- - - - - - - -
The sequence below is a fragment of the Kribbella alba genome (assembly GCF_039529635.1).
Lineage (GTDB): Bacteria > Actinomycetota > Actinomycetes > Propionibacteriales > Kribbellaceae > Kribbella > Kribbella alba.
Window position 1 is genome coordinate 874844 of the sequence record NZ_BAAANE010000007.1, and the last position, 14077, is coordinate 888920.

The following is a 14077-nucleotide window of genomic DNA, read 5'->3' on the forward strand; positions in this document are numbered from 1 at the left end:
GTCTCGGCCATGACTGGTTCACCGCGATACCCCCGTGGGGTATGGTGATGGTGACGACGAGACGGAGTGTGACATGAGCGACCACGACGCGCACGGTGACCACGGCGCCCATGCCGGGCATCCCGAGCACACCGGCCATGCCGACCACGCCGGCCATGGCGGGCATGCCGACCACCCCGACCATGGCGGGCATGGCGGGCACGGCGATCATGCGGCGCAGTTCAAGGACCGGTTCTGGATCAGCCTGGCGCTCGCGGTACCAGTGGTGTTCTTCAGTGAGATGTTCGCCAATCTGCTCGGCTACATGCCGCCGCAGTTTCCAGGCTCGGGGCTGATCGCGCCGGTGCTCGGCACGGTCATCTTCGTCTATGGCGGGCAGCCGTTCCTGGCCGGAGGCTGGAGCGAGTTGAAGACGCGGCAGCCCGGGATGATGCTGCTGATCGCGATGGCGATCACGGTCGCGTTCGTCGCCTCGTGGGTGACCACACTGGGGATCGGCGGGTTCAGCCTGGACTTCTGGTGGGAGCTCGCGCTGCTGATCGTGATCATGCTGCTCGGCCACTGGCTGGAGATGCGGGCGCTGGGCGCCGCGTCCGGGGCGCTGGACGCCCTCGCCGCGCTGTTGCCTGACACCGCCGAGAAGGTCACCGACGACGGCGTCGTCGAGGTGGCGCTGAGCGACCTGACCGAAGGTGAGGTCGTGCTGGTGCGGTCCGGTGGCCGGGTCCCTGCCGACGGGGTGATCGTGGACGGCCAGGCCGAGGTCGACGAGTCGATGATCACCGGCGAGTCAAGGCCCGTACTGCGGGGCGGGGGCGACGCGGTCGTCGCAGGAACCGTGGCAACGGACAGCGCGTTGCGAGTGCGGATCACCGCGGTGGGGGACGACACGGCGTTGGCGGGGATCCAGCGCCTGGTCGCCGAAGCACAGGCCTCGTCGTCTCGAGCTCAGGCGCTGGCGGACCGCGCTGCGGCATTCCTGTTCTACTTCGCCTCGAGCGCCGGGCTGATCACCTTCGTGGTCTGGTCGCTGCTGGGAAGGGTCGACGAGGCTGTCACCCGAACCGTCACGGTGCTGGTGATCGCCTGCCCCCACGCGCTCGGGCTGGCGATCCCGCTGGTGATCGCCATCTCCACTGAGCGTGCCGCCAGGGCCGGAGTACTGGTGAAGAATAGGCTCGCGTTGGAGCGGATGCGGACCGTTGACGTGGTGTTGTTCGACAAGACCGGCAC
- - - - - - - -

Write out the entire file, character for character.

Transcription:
The sequence below is a fragment of the Kribbella alba genome (assembly GCF_039529635.1).
Lineage (GTDB): Bacteria > Actinomycetota > Actinomycetes > Propionibacteriales > Kribbellaceae > Kribbella > Kribbella alba.
Window position 1 is genome coordinate 874844 of the sequence record NZ_BAAANE010000007.1, and the last position, 14077, is coordinate 888920.

The following is a 14077-nucleotide window of genomic DNA, read 5'->3' on the forward strand; positions in this document are numbered from 1 at the left end:
GTCTCGGCCATGACTGGTTCACCGCGATACCCCCGTGGGGTATGGTGATGGTGACGACGAGACGGAGTGTGACATGAGCGACCACGACGCGCACGGTGACCACGGCGCCCATGCCGGGCATCCCGAGCACACCGGCCATGCCGACCACGCCGGCCATGGCGGGCATGCCGACCACCCCGACCATGGCGGGCATGGCGGGCACGGCGATCATGCGGCGCAGTTCAAGGACCGGTTCTGGATCAGCCTGGCGCTCGCGGTACCAGTGGTGTTCTTCAGTGAGATGTTCGCCAATCTGCTCGGCTACATGCCGCCGCAGTTTCCAGGCTCGGGGCTGATCGCGCCGGTGCTCGGCACGGTCATCTTCGTCTATGGCGGGCAGCCGTTCCTGGCCGGAGGCTGGAGCGAGTTGAAGACGCGGCAGCCCGGGATGATGCTGCTGATCGCGATGGCGATCACGGTCGCGTTCGTCGCCTCGTGGGTGACCACACTGGGGATCGGCGGGTTCAGCCTGGACTTCTGGTGGGAGCTCGCGCTGCTGATCGTGATCATGCTGCTCGGCCACTGGCTGGAGATGCGGGCGCTGGGCGCCGCGTCCGGGGCGCTGGACGCCCTCGCCGCGCTGTTGCCTGACACCGCCGAGAAGGTCACCGACGACGGCGTCGTCGAGGTGGCGCTGAGCGACCTGACCGAAGGTGAGGTCGTGCTGGTGCGGTCCGGTGGCCGGGTCCCTGCCGACGGGGTGATCGTGGACGGCCAGGCCGAGGTCGACGAGTCGATGATCACCGGCGAGTCAAGGCCCGTACTGCGGGGCGGGGGCGACGCGGTCGTCGCAGGAACCGTGGCAACGGACAGCGCGTTGCGAGTGCGGATCACCGCGGTGGGGGACGACACGGCGTTGGCGGGGATCCAGCGCCTGGTCGCCGAAGCACAGGCCTCGTCGTCTCGAGCTCAGGCGCTGGCGGACCGCGCTGCGGCATTCCTGTTCTACTTCGCCTCGAGCGCCGGGCTGATCACCTTCGTGGTCTGGTCGCTGCTGGGAAGGGTCGACGAGGCTGTCACCCGAACCGTCACGGTGCTGGTGATCGCCTGCCCCCACGCGCTCGGGCTGGCGATCCCGCTGGTGATCGCCATCTCCACTGAGCGTGCCGCCAGGGCCGGAGTACTGGTGAAGAATAGGCTCGCGTTGGAGCGGATGCGGACCGTTGACGTGGTGTTGTTCGACAAGACCGGCAC